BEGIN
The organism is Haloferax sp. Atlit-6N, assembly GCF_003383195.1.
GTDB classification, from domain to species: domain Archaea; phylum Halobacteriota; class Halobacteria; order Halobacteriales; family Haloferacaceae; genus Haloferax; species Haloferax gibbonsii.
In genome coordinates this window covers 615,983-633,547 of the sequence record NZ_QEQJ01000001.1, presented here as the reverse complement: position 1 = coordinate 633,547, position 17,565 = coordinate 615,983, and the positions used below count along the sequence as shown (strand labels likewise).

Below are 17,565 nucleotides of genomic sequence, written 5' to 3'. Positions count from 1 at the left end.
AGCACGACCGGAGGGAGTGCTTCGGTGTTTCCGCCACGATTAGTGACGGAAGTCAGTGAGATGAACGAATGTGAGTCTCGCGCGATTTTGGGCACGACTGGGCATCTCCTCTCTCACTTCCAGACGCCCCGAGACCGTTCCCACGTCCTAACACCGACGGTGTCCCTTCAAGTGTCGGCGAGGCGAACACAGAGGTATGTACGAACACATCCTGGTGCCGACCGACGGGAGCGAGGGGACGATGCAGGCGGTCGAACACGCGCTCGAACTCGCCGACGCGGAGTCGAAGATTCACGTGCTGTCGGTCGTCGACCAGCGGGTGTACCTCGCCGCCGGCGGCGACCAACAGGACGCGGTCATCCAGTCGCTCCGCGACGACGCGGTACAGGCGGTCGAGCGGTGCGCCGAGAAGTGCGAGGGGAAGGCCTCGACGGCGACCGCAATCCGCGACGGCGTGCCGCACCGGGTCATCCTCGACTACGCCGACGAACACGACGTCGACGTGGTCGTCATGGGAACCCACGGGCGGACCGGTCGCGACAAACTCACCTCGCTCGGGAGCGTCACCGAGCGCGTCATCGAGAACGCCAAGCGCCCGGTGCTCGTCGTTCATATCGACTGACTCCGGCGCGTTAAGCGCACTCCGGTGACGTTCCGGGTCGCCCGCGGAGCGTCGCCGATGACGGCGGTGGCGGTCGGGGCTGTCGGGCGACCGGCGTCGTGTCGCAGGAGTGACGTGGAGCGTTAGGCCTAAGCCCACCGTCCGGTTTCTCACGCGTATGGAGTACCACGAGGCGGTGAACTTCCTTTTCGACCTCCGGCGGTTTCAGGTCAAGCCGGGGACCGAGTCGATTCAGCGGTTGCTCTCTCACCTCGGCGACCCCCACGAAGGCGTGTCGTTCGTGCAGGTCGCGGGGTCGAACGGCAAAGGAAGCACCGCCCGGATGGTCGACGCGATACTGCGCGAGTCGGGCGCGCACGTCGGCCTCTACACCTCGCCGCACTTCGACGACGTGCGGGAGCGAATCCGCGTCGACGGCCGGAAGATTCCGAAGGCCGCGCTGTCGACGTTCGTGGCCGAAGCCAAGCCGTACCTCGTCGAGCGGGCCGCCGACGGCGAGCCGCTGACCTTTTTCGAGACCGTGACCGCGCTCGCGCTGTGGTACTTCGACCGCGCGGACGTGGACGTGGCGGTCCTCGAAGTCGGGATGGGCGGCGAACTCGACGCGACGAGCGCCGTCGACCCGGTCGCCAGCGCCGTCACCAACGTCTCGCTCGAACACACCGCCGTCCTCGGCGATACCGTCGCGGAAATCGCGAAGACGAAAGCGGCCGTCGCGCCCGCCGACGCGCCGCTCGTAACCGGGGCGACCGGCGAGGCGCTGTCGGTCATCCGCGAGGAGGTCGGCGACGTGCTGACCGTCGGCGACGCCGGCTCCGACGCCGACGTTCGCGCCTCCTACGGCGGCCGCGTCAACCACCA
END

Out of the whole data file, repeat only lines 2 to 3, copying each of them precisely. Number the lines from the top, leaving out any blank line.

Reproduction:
GTDB classification, from domain to species: domain Archaea; phylum Halobacteriota; class Halobacteria; order Halobacteriales; family Haloferacaceae; genus Haloferax; species Haloferax gibbonsii.
In genome coordinates this window covers 615,983-633,547 of the sequence record NZ_QEQJ01000001.1, presented here as the reverse complement: position 1 = coordinate 633,547, position 17,565 = coordinate 615,983, and the positions used below count along the sequence as shown (strand labels likewise).